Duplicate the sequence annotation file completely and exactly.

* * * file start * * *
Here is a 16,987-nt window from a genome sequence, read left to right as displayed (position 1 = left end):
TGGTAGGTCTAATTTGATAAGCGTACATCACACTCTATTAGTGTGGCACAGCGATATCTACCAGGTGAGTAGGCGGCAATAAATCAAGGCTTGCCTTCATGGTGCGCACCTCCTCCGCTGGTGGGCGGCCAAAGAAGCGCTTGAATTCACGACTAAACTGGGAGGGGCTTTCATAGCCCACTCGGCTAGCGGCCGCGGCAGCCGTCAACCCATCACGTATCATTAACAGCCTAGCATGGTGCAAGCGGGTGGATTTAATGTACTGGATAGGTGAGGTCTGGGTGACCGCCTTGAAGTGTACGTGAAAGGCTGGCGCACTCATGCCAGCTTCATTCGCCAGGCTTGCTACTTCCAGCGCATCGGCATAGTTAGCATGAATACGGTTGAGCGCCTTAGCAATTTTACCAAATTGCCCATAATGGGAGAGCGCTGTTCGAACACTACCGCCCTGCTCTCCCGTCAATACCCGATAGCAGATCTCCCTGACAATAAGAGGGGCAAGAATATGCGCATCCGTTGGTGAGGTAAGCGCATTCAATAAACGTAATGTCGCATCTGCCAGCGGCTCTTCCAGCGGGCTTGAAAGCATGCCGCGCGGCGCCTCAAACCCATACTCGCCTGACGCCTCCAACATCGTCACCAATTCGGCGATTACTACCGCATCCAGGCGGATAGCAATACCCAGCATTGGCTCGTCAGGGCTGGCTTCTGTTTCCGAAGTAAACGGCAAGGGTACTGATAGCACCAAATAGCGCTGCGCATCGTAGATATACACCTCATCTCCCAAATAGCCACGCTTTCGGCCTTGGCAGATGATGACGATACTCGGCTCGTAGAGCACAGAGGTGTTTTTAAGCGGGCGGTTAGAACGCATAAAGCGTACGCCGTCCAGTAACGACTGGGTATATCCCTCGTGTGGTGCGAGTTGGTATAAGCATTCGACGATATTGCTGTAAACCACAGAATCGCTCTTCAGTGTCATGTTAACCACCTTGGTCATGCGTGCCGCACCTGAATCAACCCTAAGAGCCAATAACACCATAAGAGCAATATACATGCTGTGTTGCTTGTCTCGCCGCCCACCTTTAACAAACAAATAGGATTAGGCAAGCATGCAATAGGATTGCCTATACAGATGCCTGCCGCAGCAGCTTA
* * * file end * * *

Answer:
Here is a 16,987-nt window from a genome sequence, read left to right as displayed (position 1 = left end):
TGGTAGGTCTAATTTGATAAGCGTACATCACACTCTATTAGTGTGGCACAGCGATATCTACCAGGTGAGTAGGCGGCAATAAATCAAGGCTTGCCTTCATGGTGCGCACCTCCTCCGCTGGTGGGCGGCCAAAGAAGCGCTTGAATTCACGACTAAACTGGGAGGGGCTTTCATAGCCCACTCGGCTAGCGGCCGCGGCAGCCGTCAACCCATCACGTATCATTAACAGCCTAGCATGGTGCAAGCGGGTGGATTTAATGTACTGGATAGGTGAGGTCTGGGTGACCGCCTTGAAGTGTACGTGAAAGGCTGGCGCACTCATGCCAGCTTCATTCGCCAGGCTTGCTACTTCCAGCGCATCGGCATAGTTAGCATGAATACGGTTGAGCGCCTTAGCAATTTTACCAAATTGCCCATAATGGGAGAGCGCTGTTCGAACACTACCGCCCTGCTCTCCCGTCAATACCCGATAGCAGATCTCCCTGACAATAAGAGGGGCAAGAATATGCGCATCCGTTGGTGAGGTAAGCGCATTCAATAAACGTAATGTCGCATCTGCCAGCGGCTCTTCCAGCGGGCTTGAAAGCATGCCGCGCGGCGCCTCAAACCCATACTCGCCTGACGCCTCCAACATCGTCACCAATTCGGCGATTACTACCGCATCCAGGCGGATAGCAATACCCAGCATTGGCTCGTCAGGGCTGGCTTCTGTTTCCGAAGTAAACGGCAAGGGTACTGATAGCACCAAATAGCGCTGCGCATCGTAGATATACACCTCATCTCCCAAATAGCCACGCTTTCGGCCTTGGCAGATGATGACGATACTCGGCTCGTAGAGCACAGAGGTGTTTTTAAGCGGGCGGTTAGAACGCATAAAGCGTACGCCGTCCAGTAACGACTGGGTATATCCCTCGTGTGGTGCGAGTTGGTATAAGCATTCGACGATATTGCTGTAAACCACAGAATCGCTCTTCAGTGTCATGTTAACCACCTTGGTCATGCGTGCCGCACCTGAATCAACCCTAAGAGCCAATAACACCATAAGAGCAATATACATGCTGTGTTGCTTGTCTCGCCGCCCACCTTTAACAAACAAATAGGATTAGGCAAGCATGCAATAGGATTGCCTATACAGATGCCTGCCGCAGCAGCTTA